As someone that has the power of giving people a job, you know just how important it is that you do your job right. You don’t want to be giving the job to the wrong person, because you’ll just have to let them go within a few months! But one of the most complicated and difficult job to hire for is that of tower climbers. Chances are, you never actually see what it is that tower climbers even do, so how can you decide whether a person that is sitting in front of you is right for the job?
Here are our five top tips for hiring tower climbers:
1. Find out what they actually do.
Tower climbers are people that, for a living, climb up incredibly tall towers to make sure that they are structurally sound, and that the electronic equipment that they are carrying is all working properly. They are the people that go up to mend anything when something goes wrong. It is a very dangerous job, and one that involves a high level of thinking at great heights. When you truly understand what the job entails, you will be much better prepared to start looking at job applications, and doing interviews.
2. Check qualifications carefully.
It is the law that anyone who climbs a tower on behalf of a company has the relevant qualifications, otherwise it is illegal, and you and your company could be due a huge fine. These rules are there to protect everyone: the company, and the climber. Make sure that you double check all of the qualifications that an applicant says that they have, and perhaps use some questions within the interview to make sure that their qualifications are recent and in date.
3. Consider bringing in a tower climber.
If you are really worried about not getting your head around the interview process for hiring a new tower climber for your company, then one brilliant idea would be to bring in a proficient tower climber that already works for your business. As well as being able to give you a really good idea whether someone is able to do the job well, an experienced tower climber will also be able to know whether that new person will fit into the team well. There is a huge amount of trust involved in tower climbing, and no one wants to have someone in the group that they can’t rely on.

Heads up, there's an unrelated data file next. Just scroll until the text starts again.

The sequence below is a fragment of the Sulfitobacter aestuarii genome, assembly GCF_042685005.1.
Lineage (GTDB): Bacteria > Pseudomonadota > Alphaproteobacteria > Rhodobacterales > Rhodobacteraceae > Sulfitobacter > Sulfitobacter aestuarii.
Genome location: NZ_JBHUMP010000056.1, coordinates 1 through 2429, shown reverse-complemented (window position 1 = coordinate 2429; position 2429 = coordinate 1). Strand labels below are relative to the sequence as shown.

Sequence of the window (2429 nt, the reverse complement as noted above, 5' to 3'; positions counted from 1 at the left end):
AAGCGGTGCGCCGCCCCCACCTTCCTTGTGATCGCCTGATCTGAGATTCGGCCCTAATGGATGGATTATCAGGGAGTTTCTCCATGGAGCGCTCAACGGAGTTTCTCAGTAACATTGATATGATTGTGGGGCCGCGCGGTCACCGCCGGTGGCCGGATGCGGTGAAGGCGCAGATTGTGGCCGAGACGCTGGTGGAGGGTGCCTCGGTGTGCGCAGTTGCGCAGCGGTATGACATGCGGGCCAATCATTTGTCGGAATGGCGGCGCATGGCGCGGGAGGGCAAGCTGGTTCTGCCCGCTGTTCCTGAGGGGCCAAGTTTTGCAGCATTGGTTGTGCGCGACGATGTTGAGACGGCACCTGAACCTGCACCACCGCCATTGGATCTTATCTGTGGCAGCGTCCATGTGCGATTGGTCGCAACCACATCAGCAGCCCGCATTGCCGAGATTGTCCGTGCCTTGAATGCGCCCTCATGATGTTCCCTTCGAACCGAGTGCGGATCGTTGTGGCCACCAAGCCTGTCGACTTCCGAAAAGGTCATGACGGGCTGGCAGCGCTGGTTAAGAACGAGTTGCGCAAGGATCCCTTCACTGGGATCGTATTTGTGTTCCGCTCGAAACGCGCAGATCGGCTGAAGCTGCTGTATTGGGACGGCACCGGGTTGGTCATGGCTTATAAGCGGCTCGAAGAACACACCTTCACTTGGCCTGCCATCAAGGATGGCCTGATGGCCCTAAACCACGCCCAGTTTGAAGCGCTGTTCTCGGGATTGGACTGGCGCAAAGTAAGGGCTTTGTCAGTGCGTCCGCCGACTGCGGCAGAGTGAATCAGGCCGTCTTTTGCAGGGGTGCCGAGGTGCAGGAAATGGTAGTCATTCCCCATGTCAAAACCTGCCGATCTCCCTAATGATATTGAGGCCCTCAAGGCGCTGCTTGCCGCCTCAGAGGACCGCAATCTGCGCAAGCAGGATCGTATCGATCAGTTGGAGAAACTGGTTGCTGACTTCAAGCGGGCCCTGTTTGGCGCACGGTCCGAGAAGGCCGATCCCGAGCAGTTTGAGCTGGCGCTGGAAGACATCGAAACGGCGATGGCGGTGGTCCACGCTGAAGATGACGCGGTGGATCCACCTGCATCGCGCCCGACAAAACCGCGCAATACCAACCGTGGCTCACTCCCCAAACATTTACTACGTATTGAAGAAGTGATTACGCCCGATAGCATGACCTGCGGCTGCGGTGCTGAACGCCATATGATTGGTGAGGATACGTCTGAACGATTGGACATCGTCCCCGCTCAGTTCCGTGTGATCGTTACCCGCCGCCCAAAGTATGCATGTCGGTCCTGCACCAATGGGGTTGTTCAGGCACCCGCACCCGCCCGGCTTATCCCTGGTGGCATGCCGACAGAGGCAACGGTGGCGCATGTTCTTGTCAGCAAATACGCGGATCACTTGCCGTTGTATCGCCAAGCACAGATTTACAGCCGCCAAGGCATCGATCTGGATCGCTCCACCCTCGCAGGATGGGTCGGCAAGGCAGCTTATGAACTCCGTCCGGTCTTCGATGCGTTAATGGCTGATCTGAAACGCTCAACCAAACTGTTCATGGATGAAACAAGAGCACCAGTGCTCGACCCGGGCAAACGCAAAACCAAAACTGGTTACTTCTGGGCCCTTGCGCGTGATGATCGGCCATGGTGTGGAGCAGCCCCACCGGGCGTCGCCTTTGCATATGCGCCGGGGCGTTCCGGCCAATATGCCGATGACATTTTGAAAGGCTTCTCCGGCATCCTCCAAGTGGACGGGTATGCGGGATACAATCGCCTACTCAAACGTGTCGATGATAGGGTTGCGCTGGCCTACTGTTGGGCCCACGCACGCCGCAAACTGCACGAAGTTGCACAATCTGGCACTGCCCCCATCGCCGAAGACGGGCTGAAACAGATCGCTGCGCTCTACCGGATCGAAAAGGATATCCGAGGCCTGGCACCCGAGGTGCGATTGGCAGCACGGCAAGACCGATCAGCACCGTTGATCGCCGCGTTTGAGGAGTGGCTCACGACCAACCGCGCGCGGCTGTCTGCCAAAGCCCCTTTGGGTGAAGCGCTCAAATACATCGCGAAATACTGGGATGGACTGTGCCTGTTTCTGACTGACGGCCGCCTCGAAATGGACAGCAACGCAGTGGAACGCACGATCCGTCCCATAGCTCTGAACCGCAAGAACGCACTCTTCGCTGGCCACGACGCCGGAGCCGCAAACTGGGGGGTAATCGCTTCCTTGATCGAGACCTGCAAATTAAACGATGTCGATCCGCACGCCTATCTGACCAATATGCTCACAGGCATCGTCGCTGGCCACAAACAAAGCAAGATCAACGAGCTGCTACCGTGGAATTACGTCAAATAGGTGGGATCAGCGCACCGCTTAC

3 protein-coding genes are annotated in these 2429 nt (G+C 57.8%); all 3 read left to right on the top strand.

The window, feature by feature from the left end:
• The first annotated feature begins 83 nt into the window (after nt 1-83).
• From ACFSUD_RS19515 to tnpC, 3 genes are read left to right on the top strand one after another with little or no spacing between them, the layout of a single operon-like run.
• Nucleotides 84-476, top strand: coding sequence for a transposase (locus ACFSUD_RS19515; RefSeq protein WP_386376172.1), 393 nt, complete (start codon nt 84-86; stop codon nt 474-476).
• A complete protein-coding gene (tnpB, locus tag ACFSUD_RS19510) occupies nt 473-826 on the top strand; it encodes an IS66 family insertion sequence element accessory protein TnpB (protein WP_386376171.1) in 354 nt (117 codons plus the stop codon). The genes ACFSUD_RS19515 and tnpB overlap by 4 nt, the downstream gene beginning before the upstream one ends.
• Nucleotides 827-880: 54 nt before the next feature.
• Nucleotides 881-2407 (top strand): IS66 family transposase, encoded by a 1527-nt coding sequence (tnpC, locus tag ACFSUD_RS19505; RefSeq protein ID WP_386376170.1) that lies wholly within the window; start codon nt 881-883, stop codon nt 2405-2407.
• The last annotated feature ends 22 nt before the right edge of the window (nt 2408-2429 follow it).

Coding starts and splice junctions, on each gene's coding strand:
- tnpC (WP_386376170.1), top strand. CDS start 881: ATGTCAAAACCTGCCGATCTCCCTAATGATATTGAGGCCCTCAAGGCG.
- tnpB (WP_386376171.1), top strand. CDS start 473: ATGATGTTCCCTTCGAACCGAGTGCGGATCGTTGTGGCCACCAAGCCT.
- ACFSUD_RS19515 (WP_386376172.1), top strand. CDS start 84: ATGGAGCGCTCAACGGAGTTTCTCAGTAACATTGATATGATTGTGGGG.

4. Ensure they understand what the job entails.
You will need to ask very deep and searching questions at this point. A large part of being a tower climber is travel ñ one tower climber, Lauren James, stated that she spent thirty days straight on the road climbing towers, and then one full week at home. That doesn’t give you much time for a social life, let alone seeing friends and family. It is vital that you make it clear to the person that you are interviewing that that is the way that most tower climbing jobs are, and if they are not happy with that, then they are not right for the job.
5. Go with your gut.
Sometimes, there is not great formula for deciding who should get a job or not. Instead, it will come down to your instincts, and going with the person that you just think is right for the job. This is especially important when you are trying to decide between two people that are both very good for the job. Unless there are two positions, then only one person can join your company, so go with your gut.